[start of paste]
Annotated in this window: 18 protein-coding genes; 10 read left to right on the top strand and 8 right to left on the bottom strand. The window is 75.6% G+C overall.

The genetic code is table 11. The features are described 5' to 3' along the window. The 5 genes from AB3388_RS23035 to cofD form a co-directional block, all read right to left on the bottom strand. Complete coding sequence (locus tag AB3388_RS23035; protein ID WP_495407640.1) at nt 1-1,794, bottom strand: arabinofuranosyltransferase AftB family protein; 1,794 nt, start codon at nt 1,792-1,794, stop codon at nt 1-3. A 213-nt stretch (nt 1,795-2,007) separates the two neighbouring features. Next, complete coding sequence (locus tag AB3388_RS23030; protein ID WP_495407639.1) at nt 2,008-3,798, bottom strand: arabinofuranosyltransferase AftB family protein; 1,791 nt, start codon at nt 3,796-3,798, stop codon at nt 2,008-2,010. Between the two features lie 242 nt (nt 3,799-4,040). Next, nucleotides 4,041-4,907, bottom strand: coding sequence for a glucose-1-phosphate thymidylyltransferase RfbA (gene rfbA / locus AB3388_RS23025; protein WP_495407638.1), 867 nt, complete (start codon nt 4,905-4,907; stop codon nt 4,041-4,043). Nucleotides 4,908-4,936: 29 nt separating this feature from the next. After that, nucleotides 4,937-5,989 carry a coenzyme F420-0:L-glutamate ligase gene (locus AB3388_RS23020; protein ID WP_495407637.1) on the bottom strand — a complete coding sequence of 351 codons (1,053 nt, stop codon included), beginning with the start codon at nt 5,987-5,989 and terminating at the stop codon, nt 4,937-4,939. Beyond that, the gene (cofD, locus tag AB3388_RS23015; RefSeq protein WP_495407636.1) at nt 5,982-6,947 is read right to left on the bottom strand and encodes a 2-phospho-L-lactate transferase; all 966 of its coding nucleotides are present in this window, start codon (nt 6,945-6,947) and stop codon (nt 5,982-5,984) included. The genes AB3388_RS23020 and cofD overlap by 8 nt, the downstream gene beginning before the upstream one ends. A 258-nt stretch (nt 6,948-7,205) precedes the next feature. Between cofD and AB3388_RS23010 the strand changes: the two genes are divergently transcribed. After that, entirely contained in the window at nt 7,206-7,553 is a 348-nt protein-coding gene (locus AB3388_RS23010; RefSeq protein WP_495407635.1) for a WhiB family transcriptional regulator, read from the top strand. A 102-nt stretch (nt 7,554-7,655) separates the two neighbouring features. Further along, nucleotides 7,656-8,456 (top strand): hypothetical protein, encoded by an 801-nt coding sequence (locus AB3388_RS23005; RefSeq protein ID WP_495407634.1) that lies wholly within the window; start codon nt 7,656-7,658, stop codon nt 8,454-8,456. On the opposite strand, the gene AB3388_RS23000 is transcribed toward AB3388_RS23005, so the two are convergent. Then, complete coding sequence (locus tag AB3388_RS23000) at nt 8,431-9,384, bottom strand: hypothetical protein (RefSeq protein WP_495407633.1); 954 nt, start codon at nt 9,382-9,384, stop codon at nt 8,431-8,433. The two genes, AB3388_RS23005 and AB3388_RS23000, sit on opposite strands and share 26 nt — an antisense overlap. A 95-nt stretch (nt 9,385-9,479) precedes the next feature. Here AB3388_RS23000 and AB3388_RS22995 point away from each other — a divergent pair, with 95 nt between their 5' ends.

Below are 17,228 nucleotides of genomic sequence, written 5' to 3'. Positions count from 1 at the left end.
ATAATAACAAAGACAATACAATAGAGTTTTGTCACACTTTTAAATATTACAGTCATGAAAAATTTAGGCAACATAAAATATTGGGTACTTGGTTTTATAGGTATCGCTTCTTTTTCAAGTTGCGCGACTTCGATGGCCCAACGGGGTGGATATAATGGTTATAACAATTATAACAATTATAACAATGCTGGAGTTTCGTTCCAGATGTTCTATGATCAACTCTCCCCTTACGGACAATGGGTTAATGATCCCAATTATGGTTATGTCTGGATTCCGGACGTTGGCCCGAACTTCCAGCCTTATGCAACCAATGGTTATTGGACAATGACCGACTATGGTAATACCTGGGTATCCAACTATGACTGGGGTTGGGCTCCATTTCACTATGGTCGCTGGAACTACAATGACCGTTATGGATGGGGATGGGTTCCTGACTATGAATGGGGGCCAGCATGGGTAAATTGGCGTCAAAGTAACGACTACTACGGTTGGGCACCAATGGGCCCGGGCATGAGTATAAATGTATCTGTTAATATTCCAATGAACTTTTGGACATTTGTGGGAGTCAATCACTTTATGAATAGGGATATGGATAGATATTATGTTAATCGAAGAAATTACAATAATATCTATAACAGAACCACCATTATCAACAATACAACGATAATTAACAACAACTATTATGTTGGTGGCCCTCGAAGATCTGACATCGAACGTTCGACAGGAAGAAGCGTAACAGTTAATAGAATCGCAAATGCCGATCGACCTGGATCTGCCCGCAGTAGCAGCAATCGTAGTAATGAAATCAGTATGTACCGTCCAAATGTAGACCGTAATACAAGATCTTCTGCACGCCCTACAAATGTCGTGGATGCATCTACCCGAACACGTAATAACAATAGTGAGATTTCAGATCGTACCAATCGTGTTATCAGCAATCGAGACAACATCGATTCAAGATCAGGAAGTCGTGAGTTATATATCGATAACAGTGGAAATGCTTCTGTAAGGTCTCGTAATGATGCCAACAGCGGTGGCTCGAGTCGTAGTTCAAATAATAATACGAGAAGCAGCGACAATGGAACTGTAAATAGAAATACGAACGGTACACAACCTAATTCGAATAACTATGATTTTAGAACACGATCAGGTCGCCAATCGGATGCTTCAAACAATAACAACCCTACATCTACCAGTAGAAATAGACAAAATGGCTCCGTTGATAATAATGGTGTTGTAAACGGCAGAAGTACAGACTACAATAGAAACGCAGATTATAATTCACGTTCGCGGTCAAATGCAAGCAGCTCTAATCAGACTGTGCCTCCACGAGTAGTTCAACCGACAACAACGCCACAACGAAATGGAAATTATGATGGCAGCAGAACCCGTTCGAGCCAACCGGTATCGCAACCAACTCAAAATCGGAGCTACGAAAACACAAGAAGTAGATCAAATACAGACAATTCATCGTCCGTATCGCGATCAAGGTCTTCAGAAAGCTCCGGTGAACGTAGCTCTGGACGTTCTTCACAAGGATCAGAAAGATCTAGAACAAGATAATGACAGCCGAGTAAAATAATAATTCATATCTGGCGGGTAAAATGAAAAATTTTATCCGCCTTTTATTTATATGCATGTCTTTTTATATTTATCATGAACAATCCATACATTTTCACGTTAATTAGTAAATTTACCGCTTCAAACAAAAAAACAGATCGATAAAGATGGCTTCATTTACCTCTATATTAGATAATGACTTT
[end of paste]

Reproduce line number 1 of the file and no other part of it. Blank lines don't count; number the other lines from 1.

Annotated in this window: 18 protein-coding genes; 10 read left to right on the top strand and 8 right to left on the bottom strand. The window is 75.6% G+C overall.